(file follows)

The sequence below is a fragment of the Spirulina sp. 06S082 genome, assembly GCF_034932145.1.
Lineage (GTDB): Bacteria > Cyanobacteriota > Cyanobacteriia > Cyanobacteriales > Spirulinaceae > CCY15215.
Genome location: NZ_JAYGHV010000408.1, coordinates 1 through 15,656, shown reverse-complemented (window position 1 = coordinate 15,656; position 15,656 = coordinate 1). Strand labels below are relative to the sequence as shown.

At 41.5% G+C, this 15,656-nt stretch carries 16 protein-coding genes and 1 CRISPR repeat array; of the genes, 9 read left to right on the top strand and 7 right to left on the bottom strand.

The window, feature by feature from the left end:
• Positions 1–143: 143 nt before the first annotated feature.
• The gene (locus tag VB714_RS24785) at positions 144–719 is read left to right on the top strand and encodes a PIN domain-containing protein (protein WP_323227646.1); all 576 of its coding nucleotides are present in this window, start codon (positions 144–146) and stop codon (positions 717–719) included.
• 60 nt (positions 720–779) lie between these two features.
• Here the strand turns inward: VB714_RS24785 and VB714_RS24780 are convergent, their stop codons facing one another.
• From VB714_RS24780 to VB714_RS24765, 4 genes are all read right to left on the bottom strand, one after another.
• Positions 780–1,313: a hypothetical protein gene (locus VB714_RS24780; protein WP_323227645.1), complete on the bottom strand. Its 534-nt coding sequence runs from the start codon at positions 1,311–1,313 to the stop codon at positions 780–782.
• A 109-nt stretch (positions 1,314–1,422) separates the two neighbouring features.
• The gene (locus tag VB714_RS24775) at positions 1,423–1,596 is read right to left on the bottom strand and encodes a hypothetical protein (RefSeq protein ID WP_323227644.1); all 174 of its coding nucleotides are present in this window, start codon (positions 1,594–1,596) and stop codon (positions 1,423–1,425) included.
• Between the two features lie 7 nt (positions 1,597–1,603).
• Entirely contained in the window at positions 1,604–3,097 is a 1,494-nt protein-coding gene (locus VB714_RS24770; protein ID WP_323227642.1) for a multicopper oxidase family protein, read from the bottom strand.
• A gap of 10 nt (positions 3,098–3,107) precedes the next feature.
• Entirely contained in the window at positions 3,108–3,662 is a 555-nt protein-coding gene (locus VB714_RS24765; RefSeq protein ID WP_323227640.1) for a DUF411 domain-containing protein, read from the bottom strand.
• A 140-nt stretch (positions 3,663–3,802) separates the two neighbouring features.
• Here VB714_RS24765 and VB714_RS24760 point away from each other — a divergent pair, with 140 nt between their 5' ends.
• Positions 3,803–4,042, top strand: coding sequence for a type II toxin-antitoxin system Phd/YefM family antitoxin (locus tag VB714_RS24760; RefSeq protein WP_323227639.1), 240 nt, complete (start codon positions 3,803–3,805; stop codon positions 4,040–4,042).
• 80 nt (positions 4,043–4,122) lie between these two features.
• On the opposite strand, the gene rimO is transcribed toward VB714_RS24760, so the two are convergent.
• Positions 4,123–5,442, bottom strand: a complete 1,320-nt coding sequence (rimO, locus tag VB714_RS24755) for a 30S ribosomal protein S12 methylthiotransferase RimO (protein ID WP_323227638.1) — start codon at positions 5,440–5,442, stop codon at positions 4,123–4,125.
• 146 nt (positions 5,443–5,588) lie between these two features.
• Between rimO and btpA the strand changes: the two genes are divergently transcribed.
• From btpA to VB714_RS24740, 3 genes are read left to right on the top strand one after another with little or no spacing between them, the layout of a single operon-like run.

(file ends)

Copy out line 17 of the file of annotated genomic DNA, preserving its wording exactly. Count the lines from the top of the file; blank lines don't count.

• Entirely contained in the window at positions 3,108–3,662 is a 555-nt protein-coding gene (locus VB714_RS24765; RefSeq protein ID WP_323227640.1) for a DUF411 domain-containing protein, read from the bottom strand.